PBS Masterpiece Theatre is showing on Sunday nights Cranford with Judy Densch and company. It is on at the same time as ABC-TV's Desperate Housewives. Let me suggest this is the real desperate housewives as viewers get a look into England in the early 1840's when the Industrial Revolution was coming to the hinterlands by way of the new fangled railways - and life as the citizens of Cranford had known it for 200 maybe even 400 years is about to change forever.
The Patent Similarities
There are some similarities between the two shows. Women drive the various entwined storylines. Social position and love gone astray are major themes among those stories. And Men are players but more as agents of change than characters of interest. Cranford breaks this latter mold the most with the Good Doctor and the Railroad manager - but both shows follow the female point of view most closely.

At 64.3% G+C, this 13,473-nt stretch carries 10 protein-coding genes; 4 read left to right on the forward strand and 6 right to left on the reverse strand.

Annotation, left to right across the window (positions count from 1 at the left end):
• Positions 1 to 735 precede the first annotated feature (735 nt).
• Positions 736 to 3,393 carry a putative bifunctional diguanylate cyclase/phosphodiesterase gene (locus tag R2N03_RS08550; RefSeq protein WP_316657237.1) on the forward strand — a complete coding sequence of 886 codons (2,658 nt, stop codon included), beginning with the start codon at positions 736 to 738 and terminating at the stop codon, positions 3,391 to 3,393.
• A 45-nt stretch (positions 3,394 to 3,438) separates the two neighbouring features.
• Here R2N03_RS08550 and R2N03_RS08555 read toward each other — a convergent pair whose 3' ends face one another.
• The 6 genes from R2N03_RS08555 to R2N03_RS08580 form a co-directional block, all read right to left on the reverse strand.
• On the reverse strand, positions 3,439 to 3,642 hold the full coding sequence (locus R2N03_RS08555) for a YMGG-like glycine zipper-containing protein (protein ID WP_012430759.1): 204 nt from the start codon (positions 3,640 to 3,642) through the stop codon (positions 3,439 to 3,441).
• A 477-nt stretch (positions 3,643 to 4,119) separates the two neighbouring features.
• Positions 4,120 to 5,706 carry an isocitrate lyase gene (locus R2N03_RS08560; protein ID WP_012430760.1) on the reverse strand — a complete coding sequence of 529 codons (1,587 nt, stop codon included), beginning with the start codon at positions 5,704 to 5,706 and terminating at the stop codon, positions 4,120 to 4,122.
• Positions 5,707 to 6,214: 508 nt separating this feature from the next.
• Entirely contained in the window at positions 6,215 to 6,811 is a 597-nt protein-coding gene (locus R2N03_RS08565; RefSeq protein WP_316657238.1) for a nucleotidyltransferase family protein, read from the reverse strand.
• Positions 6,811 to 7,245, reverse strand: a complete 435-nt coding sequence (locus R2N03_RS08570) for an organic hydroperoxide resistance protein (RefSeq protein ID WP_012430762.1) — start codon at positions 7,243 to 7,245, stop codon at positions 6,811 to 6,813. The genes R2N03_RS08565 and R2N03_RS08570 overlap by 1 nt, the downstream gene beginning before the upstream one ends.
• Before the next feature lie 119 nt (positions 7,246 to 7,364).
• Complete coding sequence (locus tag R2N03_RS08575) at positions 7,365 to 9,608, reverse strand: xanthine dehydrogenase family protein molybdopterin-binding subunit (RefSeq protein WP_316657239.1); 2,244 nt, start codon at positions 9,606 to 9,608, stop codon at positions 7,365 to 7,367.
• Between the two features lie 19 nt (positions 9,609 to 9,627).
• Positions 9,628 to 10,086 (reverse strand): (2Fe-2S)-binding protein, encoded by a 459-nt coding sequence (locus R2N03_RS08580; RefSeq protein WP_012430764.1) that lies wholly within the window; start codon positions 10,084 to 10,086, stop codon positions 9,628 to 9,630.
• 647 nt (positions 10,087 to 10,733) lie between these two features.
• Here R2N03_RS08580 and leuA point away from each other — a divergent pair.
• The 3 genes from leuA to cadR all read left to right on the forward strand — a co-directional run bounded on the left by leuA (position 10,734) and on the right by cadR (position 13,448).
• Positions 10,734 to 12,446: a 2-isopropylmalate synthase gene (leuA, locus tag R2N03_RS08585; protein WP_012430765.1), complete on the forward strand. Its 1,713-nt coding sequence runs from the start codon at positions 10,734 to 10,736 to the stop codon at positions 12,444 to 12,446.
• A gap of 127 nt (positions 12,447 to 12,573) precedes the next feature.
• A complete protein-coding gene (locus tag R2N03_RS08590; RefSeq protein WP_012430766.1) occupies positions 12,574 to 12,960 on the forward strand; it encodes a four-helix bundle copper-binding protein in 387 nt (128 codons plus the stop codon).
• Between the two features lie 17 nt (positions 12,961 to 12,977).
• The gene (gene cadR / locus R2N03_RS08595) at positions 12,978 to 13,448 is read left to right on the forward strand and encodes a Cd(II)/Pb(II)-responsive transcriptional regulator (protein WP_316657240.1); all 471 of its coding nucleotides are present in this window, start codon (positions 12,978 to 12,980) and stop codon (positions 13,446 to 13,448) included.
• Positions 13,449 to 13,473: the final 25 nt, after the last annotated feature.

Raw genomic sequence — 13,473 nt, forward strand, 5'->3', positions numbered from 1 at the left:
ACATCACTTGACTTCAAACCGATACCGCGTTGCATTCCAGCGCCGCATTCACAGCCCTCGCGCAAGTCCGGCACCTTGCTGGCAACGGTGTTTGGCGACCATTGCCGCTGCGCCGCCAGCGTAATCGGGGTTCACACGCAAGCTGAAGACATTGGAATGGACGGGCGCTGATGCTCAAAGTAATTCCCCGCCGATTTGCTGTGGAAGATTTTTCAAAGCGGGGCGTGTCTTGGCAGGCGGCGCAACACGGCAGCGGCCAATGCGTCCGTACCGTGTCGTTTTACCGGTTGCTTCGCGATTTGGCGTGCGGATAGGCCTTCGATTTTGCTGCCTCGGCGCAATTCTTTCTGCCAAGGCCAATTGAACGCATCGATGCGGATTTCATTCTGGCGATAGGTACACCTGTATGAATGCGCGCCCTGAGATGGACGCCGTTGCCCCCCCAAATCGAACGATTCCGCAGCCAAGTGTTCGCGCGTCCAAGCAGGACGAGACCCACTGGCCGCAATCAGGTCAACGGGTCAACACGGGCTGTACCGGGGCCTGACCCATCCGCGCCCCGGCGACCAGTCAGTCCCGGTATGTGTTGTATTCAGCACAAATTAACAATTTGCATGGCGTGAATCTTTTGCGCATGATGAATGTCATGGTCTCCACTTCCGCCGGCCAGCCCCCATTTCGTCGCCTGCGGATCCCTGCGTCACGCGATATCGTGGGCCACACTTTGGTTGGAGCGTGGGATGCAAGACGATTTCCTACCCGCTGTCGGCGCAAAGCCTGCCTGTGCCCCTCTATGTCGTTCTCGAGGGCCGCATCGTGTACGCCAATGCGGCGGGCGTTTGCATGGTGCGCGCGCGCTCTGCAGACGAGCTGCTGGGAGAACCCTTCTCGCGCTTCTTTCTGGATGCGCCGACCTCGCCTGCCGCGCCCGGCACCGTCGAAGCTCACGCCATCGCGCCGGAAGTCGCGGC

The difference is that in Desperate Housewives the conniving and machinations of the women are primarily internally driven by vanity, venality, and "social events". In Cranford, vanity and venality are at play but also a sense of allegiance to a greater social order. If that were the entire show Cranford would be just a jot better than Desperate Housewives.
But what drives the latter two thirds of Cranford, the coming of the railroad and all the myriad, unexpected and upsetting effects this has on the social order is strikingly resemblant of say Globalization or The Information Revolution and what repercussions they are having on contemporary life. Take a look at Cranford - and see if you don't spot a few Presque Vues of contemporary society in a most entertaining dance of life.
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